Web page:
Drug Crime Defense Attorney in Omaha

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Omaha, NE Drug Crime Defense Lawyers

Brian Kuester
Attorney Brian Kuester
Omaha Drug Crime Defense Team Lead
Former US Attorney
Former District Attorney
Ellen Comley
Attorney Ellen Comley
Defense Team Lead
Senior Counsel
Roger Bach
Roger Bach
Team Consultant
Former Special Agent (OIG)

Depending on the circumstances, criminal charges for drug possession or drug distribution in Omaha, Nebraska, are punishable by severe penalties. The amount and type of drugs you possess are just two examples of the many variables that can affect drug charges and the potential punishments that come with a conviction.

Although it is not a crime to possess less than an ounce of marijuana, it is nonetheless an infraction that is punishable by fines and drug education courses. Possessing more than one ounce or selling it is also prohibited as a criminal offense.

It is a felony offense in the state to possess any other kind of restricted substance without a prescription, including so-called “street drugs.” Additionally, it is a serious criminal offense – one that is subject to a mandatory state jail sentence upon conviction – to possess any narcotic with the purpose of selling it. It is crucial for those charged with drug offenses in Omaha, Nebraska, to take the proper precautions to protect themselves because of these severe penalties.

One of those precautions is to hire the best drug defense team you can find.

The Criminal Defense Firm is here to help.

Drug Possession Laws Regarding Marijuana in Omaha

Possession of marijuana in excess of one ounce is prohibited as a crime in Nebraska. According to Nebraska Revised Statutes 28-416, marijuana possession of less than that amount is punishable as an infraction rather than as a crime. If the police search you and discover less than an ounce of marijuana, they may issue a $300 citation and require you to take a drug education course. However, you will not have a criminal conviction on your record.

The possession of larger quantities of marijuana, or subsequent convictions for trace possession, is a crime and comes with higher penalties, including the collateral consequences of having a blemish on your criminal history:

Second conviction for possessing an ounce of marijuana or less:

  • Class IV misdemeanor
  • $500 fine

Third or subsequent conviction for possessing an ounce of marijuana or less:

  • Class IIIA misdemeanor
  • $500 fine
  • Up to 7 days in jail

Any conviction for possessing between 1 ounce and 1 pound of marijuana:

  • Class III misdemeanor
  • $500 fine
  • Up to 3 months in jail

Any conviction for possessing over a pound of marijuana:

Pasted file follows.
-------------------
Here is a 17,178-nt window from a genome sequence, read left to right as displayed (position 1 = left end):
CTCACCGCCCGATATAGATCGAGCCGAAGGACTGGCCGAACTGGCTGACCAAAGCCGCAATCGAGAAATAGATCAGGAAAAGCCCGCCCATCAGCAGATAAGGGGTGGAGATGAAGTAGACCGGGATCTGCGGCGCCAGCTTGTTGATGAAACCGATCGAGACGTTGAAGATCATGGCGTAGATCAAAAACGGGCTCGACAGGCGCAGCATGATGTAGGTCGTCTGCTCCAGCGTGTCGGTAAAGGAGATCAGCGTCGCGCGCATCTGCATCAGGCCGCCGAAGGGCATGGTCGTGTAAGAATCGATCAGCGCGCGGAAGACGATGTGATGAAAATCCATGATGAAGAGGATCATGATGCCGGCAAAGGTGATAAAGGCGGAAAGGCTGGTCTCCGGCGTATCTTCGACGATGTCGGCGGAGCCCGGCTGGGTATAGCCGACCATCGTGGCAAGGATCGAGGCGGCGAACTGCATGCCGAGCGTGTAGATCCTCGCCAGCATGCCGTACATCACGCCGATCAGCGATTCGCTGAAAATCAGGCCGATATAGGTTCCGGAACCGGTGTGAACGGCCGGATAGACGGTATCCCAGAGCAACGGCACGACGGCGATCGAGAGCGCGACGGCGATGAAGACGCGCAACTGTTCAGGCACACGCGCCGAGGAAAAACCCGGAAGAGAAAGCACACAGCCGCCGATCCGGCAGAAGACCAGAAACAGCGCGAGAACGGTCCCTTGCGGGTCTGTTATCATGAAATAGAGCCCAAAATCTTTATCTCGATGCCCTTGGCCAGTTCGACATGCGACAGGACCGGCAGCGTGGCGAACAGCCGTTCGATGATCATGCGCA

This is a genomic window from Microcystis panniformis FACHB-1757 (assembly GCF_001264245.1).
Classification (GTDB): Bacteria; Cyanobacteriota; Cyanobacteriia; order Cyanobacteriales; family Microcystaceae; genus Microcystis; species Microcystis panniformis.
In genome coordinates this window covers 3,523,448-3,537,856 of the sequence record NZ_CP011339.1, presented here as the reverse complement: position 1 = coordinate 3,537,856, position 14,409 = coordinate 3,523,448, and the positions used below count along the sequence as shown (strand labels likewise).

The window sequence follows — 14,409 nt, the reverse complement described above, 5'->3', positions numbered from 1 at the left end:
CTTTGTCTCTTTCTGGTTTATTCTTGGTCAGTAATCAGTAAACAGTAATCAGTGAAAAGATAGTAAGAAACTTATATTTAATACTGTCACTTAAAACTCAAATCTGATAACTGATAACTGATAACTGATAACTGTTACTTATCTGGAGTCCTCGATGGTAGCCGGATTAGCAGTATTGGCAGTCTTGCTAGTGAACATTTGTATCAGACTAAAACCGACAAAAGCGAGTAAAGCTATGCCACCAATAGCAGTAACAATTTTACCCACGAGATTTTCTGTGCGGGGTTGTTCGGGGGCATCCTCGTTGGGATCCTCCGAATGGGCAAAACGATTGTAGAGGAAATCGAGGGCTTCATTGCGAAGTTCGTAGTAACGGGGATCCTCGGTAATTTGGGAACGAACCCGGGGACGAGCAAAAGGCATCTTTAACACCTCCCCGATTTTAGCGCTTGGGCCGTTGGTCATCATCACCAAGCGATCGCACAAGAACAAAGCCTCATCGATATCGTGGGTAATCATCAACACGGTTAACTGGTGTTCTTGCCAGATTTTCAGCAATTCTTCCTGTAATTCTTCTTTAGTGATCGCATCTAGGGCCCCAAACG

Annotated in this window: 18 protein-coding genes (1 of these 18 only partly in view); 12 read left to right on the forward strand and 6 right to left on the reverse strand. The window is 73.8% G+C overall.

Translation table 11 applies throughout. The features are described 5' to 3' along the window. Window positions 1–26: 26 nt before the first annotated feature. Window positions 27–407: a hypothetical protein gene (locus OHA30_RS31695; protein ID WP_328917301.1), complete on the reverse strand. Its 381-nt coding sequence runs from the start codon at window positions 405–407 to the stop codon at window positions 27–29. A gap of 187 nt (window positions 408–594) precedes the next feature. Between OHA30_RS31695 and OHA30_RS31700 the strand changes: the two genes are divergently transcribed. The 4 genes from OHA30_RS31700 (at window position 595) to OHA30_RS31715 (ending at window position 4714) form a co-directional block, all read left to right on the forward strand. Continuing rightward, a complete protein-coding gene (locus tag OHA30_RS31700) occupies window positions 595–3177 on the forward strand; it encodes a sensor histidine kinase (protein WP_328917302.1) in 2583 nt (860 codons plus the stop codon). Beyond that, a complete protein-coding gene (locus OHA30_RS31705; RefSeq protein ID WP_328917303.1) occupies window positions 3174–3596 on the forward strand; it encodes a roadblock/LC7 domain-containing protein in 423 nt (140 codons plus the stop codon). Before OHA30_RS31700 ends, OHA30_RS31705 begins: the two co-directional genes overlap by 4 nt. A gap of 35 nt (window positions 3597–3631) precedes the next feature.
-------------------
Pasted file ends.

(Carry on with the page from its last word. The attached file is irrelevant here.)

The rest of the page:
• Class IV felony
  • $10,000 fine
  • Up to 5 years in prison

Aggravating Factors in a Drug Charge

When convicted of a drug felony in Omaha, your sentence may be impacted by several variables. Repeat offenders almost always receive harsher punishments than those who commit drug offenses for the first time.

Even though it is your first offense, though, additional variables may increase the penalties of a conviction. For instance, you might be subject to harsher punishments if you were found guilty of a drug offense near a school or if you knowingly providing narcotics to a youngster.

Laws against Drug Distribution

Any distribution of drugs is prohibited, regardless of whether you allegedly sold them for money or merely gave them to pals. Additionally, possessing drugs with the intent to distribute them is illegal. Charges related to drug distribution are far more severe than those related to simple drug possession. Although it is uncommon for someone to confess to authorities that they intended to sell the narcotics that they were in possession of, prosecutors can – and frequently do – rely on circumstantial evidence to support their case.

That circumstantial evidence can be:

  • Several little drug packets in amounts designed for sale
  • Large sums of cash
  • Measuring tools
  • Customer ledgers
  • Weapons or firearms

The standard charge for selling some of the most dangerous drugs in Omaha is a class II felony, which carries a mandatory minimum prison sentence of one year and a potential maximum sentence of 50 years, per Nebraska Revised Statutes 28-416. These penalties might be increased depending on the quantity of the substance allegedly sold or whether it was sold close to a school.

A strong defense against a drug charge that emphasizes a lack of intent to sell could result in the charges being reduced or dropped.

To uncover drugs, law enforcement has been aggressively stopping motorists on Interstate 80, frequently going beyond the call of duty and making dubious stops. Unfortunately, many out-of-state residents have fallen prey to such actions. If you were the subject of a drug arrest on I-80, a skilled drug crime defense lawyer in Omaha is prepared to assist you in fighting the accusations against you.